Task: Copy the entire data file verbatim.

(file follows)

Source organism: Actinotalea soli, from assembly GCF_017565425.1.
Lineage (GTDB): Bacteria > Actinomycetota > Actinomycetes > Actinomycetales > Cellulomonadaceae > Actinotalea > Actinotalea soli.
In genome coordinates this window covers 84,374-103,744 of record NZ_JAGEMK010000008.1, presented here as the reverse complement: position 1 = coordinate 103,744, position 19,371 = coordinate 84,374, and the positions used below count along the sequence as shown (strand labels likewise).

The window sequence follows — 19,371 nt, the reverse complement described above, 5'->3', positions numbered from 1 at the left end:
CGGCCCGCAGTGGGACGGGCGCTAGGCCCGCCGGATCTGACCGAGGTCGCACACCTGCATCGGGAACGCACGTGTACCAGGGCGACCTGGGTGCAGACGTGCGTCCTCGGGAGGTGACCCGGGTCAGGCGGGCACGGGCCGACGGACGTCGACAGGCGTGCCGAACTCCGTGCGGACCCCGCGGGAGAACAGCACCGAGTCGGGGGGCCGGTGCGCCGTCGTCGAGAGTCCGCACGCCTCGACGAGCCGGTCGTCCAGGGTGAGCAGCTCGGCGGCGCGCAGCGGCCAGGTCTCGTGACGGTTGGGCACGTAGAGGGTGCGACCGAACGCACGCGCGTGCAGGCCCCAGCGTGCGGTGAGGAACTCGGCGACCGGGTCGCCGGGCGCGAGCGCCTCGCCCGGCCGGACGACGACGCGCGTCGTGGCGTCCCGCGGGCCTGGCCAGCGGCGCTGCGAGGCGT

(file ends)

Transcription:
Source organism: Actinotalea soli, from assembly GCF_017565425.1.
Lineage (GTDB): Bacteria > Actinomycetota > Actinomycetes > Actinomycetales > Cellulomonadaceae > Actinotalea > Actinotalea soli.
In genome coordinates this window covers 84,374-103,744 of record NZ_JAGEMK010000008.1, presented here as the reverse complement: position 1 = coordinate 103,744, position 19,371 = coordinate 84,374, and the positions used below count along the sequence as shown (strand labels likewise).

The window sequence follows — 19,371 nt, the reverse complement described above, 5'->3', positions numbered from 1 at the left end:
CGGCCCGCAGTGGGACGGGCGCTAGGCCCGCCGGATCTGACCGAGGTCGCACACCTGCATCGGGAACGCACGTGTACCAGGGCGACCTGGGTGCAGACGTGCGTCCTCGGGAGGTGACCCGGGTCAGGCGGGCACGGGCCGACGGACGTCGACAGGCGTGCCGAACTCCGTGCGGACCCCGCGGGAGAACAGCACCGAGTCGGGGGGCCGGTGCGCCGTCGTCGAGAGTCCGCACGCCTCGACGAGCCGGTCGTCCAGGGTGAGCAGCTCGGCGGCGCGCAGCGGCCAGGTCTCGTGACGGTTGGGCACGTAGAGGGTGCGACCGAACGCACGCGCGTGCAGGCCCCAGCGTGCGGTGAGGAACTCGGCGACCGGGTCGCCGGGCGCGAGCGCCTCGCCCGGCCGGACGACGACGCGCGTCGTGGCGTCCCGCGGGCCTGGCCAGCGGCGCTGCGAGGCGT